Disability takes to the global stage in August when London hosts the 2012 Paralympic Games, and for one charitable flying organisation this can only be a good thing.

UK disabled flying association Aerobility, the charity which enables disabled people to learn to fly, is looking forward to spreading the word about disabled flying, starting with its participation in the Paralympic opening ceremony on 29 August.

"We're really excited to have not just disability on a global stage but also aviation as well," says Mike Miller-Smith, Aerobility chief executive. "Disabled people can work, they can do amazing things, and that's the message we can spread throughout the community, throughout corporate, throughout the UK, and further afield."

It will be a momentous occasion for the charity, which began in 1993 as a small representative body for disabled aviators. Since then, Aerobility has grown to own four aircraft and lease a further two, enabling disabled people to fly 365 days a year.

"Three of our aircraft are specially adapted with disabled controls," explains Miller-Smith. "The other aircraft are of a certain type of design, which allows us to easily load disabled people. We've developed equipment such as our robo-hoist, which actually picks people up out of the wheelchair and puts them into the aircraft." Aerobility is demonstrating exactly how this hoist works at the show.

aerobility hoist 

The robo-hoist helps disabled people in to aircraft

Aerobility's specially adapted aircraft fly from various airfields in the UK and during 2011 supported almost 400 physically disabled, learning-disabled, wounded soldiers and sensory impaired people.

"The idea is to provide opportunities every day for a disabled person and, wherever they are in the country, we'll try and find them. It's about putting smiles on faces, using flight. That's the bottom line."

This is the message Aerobility hopes to spread, having returned to the Farnborough International Airshow this year, where it is displaying one of its aircraft and hosting a mini-chalet. "We've always had a small stand in one of the main halls at Farnborough, but we've never had manned aircraft with a chalet," says Miller-Smith.

"On every day of the show this year we are trying to do something that is of value to us, of value to potential sponsors, and of value to the wider Farnborough community, as in people visiting the show," he adds.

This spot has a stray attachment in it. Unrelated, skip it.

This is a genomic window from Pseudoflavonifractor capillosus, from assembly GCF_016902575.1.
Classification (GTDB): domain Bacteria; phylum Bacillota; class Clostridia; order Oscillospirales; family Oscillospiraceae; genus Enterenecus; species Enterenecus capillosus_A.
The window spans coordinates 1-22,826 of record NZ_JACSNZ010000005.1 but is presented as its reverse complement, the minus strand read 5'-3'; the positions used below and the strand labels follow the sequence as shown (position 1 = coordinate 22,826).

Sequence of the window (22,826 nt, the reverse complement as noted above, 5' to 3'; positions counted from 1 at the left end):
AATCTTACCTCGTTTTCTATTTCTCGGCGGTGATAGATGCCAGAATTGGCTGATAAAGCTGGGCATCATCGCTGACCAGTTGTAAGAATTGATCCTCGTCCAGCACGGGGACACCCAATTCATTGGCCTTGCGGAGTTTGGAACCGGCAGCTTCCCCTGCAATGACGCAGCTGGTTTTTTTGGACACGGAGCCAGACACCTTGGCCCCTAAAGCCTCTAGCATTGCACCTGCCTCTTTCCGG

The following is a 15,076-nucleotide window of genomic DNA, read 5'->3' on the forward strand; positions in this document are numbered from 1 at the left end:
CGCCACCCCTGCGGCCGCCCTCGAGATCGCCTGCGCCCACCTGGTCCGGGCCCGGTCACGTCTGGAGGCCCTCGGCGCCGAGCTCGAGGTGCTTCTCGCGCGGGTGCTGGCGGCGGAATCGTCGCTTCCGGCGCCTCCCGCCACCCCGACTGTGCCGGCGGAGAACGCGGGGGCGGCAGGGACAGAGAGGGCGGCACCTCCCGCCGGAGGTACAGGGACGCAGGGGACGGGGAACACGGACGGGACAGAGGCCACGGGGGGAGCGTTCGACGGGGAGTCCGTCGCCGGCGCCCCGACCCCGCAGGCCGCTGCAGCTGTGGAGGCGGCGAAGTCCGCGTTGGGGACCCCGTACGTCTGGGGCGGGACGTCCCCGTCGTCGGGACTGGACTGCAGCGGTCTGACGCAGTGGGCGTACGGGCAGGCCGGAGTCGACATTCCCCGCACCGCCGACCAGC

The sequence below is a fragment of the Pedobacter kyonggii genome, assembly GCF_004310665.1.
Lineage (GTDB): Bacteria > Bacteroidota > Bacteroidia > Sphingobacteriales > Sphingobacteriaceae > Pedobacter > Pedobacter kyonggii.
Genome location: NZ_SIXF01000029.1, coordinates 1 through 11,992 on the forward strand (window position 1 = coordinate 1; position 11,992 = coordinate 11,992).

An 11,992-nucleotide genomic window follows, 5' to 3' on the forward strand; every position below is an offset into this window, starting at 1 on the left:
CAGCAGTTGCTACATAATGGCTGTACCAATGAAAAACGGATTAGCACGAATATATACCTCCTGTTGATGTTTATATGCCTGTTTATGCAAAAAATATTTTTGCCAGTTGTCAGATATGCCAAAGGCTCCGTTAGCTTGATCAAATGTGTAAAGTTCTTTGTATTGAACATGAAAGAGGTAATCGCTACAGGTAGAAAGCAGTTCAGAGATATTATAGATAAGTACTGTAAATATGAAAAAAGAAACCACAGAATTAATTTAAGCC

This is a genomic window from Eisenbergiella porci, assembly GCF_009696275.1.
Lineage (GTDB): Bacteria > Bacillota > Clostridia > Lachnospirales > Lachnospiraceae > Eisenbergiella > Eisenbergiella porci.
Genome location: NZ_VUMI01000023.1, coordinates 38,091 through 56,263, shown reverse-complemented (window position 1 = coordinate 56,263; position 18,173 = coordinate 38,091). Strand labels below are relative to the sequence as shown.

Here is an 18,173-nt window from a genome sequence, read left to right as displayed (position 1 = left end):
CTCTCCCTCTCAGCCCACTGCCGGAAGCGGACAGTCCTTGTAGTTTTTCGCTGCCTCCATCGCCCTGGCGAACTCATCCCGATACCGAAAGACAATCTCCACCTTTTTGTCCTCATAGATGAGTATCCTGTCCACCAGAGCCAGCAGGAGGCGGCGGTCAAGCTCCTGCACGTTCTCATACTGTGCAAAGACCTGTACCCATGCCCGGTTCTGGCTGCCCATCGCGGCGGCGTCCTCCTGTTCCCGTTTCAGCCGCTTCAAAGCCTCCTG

The charity is also using the show to officially launch its global flight sim challenge, which will take place at Aerobility's base at Blackbushe airport, Camberley, in October. The aim of the challenge is to raise vital funds to pay for a fully working flight simulator, which Aerobility has purchased from Flightdeck Technology. Aerobility must raise and pay its full cost - £50,000 ($77,500) - in the next 12 months.

For disabled people, the benefits of flight simulation are even greater than usual as individuals can spend as much time as it takes to learn to use the special controls with disabled limbs or prosthetics. The simulator, fitted with special adaptations, is also used when individuals are too ill to fly in a real aircraft, and so an equivalent life-changing experience can be provided via the simulator.

To raise £100,000 to operate and run the simulator for the next five years, Aerobility is challenging more than 100 pilots to help it enter the record books by virtually flying a simulator around the world. This will involve virtually flying 22,000nm (40,700km) in 10 days with 200h of flying. While a number of pilots have been confirmed so far, including UK MP James Arbuthnot; record-breaking Breitling Orbiter round-the-world pilot Brian Jones; scientist and adventurer Bertrand Piccard; and NATS chief executive Richard Deakin, Aerobility is seeking more participants or leg sponsors (minimum £500) during Farnborough week.

Gerald Howarth, MP for Aldershot and minister for international security strategy, is a patron of Aerobility and has already signed up for one of the 100 legs.

He says: "Aerobility is a remarkable organisation, creating wonderful opportunities for people with a wide range of disabilities to share that extraordinary sense of achievement in mastering the art of flight.

"With hundreds of disabled people participating every year, 40 having secured solo flight in the past five years, from those with cerebral palsy to limbless servicemen wounded on operations in Afghanistan, Aerobility is making a real difference to so many lives.

"Ultimately, it boils down to freedom," Miller-Smith adds. "Disabled people often don't get the chance to do things like fly an aeroplane, to push the boundaries, to experience risk, to increase the heart rate, to get the adrenaline pumping. I think to give that opportunity is extremely valued across all disabilities."

Source: Flight Daily News